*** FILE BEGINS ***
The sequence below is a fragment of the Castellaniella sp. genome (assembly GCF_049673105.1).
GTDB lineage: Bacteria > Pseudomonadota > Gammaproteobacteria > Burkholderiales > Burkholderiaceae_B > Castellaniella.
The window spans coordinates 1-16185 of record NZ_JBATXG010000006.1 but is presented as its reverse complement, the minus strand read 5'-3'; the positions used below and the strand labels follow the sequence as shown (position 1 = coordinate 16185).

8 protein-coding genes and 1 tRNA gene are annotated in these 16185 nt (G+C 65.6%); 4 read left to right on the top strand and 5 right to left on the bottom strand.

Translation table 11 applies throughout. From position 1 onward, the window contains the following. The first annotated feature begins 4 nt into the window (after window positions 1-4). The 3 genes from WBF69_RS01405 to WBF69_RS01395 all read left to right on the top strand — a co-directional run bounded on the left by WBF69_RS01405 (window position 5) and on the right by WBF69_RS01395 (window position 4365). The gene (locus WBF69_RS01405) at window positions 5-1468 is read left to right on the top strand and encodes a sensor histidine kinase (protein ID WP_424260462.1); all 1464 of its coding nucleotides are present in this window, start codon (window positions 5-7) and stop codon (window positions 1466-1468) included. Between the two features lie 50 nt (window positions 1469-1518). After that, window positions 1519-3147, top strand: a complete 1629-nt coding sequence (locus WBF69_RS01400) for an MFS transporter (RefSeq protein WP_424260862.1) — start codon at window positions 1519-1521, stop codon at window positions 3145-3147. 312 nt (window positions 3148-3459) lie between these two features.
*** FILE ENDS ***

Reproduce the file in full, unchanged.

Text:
The sequence below is a fragment of the Castellaniella sp. genome (assembly GCF_049673105.1).
GTDB lineage: Bacteria > Pseudomonadota > Gammaproteobacteria > Burkholderiales > Burkholderiaceae_B > Castellaniella.
The window spans coordinates 1-16185 of record NZ_JBATXG010000006.1 but is presented as its reverse complement, the minus strand read 5'-3'; the positions used below and the strand labels follow the sequence as shown (position 1 = coordinate 16185).

8 protein-coding genes and 1 tRNA gene are annotated in these 16185 nt (G+C 65.6%); 4 read left to right on the top strand and 5 right to left on the bottom strand.

Translation table 11 applies throughout. From position 1 onward, the window contains the following. The first annotated feature begins 4 nt into the window (after window positions 1-4). The 3 genes from WBF69_RS01405 to WBF69_RS01395 all read left to right on the top strand — a co-directional run bounded on the left by WBF69_RS01405 (window position 5) and on the right by WBF69_RS01395 (window position 4365). The gene (locus WBF69_RS01405) at window positions 5-1468 is read left to right on the top strand and encodes a sensor histidine kinase (protein ID WP_424260462.1); all 1464 of its coding nucleotides are present in this window, start codon (window positions 5-7) and stop codon (window positions 1466-1468) included. Between the two features lie 50 nt (window positions 1469-1518). After that, window positions 1519-3147, top strand: a complete 1629-nt coding sequence (locus WBF69_RS01400) for an MFS transporter (RefSeq protein WP_424260862.1) — start codon at window positions 1519-1521, stop codon at window positions 3145-3147. 312 nt (window positions 3148-3459) lie between these two features.